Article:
Analysts have suggested that factory activity slowed due to lower orders as consumers rein in spending.
Duncan Brock, director of customer relationships from the Chartered Institute of Procurement & Supply, also explained that the fall in the Pound has made raw materials pricier which has led to rising input costs in the factory sector;
‘Supplier delivery times have also begun to lag, clogging up the supply chains of British manufacturing. With the rate of new order growth showing early signs of easing in March, manufacturers must act to ensure they are not locked into costly contracts. Now is not the time for manufacturers to rest on their laurels.’
Despite this, GBP EUR losses on Monday were modest. The pair held onto most of last week’s gains as markets remained hopeful that early UK-EU Brexit negotiations would be amicable when they begin in a few months.
Euro (EUR) Benefits from Solid Improvements in Manufacturing and Employment
No major surprises for Euro investors on Monday, but the confirmation of some key ecostats showing growth in the Eurozone was nonetheless welcome.
Following the Eurozone’s preliminary March PMIs from Markit published a couple weeks ago, the final March prints came in on Monday and largely met expectations.
Germany’s print came in at 58.3 and the Eurozone’s at 56.2. Notably, Germany’s factory stats were the best since May 2010 and the Eurozone’s were the best since April 2011. Chris Williamson, Markit’s chief economist, stated;
‘All key business activity gauges – output, new order inflows, exports, backlogs of work and employment – are close to six-year highs.
However, the survey is also signalling the highest incidence of supplier delivery delays for nearly six years, underscoring how suppliers are struggling to meet surging demand.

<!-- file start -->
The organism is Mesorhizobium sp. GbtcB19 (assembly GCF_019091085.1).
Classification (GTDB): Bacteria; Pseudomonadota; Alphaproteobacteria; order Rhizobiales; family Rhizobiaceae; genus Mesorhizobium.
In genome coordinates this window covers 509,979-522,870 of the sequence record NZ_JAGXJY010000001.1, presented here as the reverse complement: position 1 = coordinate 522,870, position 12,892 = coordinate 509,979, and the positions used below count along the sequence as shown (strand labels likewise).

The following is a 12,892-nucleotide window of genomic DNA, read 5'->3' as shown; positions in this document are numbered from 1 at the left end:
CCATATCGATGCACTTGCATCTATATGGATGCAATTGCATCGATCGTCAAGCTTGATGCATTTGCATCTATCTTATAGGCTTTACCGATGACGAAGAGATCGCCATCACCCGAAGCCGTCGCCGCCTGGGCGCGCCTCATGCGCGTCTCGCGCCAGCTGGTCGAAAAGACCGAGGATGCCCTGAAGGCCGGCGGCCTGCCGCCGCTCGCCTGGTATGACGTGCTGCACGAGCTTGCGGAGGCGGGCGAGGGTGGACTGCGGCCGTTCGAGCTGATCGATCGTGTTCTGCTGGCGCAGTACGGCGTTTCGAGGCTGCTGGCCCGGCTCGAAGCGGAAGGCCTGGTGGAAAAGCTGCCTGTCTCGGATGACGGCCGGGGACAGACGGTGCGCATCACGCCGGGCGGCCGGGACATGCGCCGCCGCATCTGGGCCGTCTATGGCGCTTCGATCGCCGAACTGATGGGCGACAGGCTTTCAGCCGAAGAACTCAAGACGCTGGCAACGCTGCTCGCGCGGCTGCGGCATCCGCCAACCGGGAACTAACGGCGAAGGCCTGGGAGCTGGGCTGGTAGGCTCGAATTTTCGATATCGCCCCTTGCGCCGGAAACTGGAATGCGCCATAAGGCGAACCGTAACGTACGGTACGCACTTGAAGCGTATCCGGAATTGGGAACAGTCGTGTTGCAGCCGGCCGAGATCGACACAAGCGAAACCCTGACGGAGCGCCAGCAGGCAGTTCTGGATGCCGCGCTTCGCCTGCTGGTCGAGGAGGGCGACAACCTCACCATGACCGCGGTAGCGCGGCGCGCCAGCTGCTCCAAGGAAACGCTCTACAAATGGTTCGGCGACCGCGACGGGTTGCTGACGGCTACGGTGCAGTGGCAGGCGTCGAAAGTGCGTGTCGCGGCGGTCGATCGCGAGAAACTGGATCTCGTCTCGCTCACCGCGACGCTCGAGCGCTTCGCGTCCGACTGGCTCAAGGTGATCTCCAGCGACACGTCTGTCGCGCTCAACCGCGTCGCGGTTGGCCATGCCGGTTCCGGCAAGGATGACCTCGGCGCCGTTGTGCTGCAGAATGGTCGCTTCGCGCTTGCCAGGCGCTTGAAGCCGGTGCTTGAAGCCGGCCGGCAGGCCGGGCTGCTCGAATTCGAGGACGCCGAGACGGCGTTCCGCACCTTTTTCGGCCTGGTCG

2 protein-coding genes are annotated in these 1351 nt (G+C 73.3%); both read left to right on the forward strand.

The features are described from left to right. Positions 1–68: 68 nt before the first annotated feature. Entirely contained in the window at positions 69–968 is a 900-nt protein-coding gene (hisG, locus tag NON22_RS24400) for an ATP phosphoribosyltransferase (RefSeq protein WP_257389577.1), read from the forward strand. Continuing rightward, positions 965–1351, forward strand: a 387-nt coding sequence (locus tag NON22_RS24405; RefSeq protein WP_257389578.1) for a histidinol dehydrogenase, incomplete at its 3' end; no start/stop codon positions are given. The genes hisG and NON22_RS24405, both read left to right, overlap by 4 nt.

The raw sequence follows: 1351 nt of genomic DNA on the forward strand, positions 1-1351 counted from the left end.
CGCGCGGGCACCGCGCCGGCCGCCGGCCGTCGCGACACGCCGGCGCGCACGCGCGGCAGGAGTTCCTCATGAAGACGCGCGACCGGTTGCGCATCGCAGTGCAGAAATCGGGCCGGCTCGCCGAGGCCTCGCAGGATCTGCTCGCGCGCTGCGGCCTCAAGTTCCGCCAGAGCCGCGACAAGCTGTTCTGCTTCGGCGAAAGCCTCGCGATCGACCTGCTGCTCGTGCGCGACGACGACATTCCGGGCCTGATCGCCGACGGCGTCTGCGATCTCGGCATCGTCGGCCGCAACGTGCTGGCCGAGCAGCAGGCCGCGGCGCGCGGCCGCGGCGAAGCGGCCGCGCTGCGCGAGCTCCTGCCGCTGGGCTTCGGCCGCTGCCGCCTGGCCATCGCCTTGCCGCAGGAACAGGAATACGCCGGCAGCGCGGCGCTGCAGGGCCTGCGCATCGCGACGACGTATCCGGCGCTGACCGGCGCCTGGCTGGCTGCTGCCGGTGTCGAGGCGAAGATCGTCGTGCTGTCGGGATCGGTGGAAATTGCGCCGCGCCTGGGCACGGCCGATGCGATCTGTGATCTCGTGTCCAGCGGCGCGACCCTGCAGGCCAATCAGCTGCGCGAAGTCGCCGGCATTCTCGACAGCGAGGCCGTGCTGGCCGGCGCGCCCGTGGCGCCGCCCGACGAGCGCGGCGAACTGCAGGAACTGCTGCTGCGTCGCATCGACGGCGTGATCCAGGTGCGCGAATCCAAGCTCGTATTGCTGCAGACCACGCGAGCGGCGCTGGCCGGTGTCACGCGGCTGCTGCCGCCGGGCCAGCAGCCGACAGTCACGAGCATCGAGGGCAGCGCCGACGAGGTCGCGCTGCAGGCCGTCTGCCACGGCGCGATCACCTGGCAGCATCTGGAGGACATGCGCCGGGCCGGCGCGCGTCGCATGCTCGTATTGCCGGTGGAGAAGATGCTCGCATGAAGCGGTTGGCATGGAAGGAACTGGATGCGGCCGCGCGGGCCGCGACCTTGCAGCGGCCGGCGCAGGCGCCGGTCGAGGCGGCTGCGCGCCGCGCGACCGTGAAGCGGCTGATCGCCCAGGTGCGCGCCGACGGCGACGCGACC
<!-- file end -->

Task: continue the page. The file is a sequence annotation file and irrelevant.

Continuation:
These delays send a warning signal about rising inflationary pressures, as busy suppliers are often able to hike prices.’
Hints of inflationary pressures were also good news to Euro traders, who will continue speculating about how close the European Central Bank (ECB) is to tightening Eurozone monetary policy.
The Eurozone’s February unemployment rate also impressed, improving from 9.6% to 9.5% as expected – its lowest level since 2009.
2017 GBP EUR Exchange Rate Forecast: Eurozone Retail Sales Ahead
Tuesday’s European session will be a little quieter for Pound trade as the only notable dataset will be Britain’s March construction PMI from Markit. If it fails to meet expectations Sterling could become more jittery, but movement may be muted until Wednesday’s UK services data is published.
The main event for Tuesday will be the publication of the Eurozone’s February retail sales stats. Analysts expect retail sales to improve from -0.1% to 0.5% month-on-month and from 1.2% to 1.4% year-on-year.
These results may also indicate how Eurozone consumers are handling rising inflation, particularly energy prices, in recent months.
Another key event for Euro traders on Tuesday will be a speech from European Central Bank (ECB) President Mario Draghi.
Any indication from Draghi that deflation risks are rising again due to last week’s underwhelming Eurozone inflation stats could send the Euro plummeting and the Pound to Euro exchange rate could be in for another week of gains.
While the Euro will take point on Tuesday, the Pound will return to focus on Wednesday.
As the services sector makes up most of Britain’s Gross Domestic Product (GDP), the results of Wednesday’s UK March services PMI could have a significant impact on the 2017 GBP EUR exchange rate.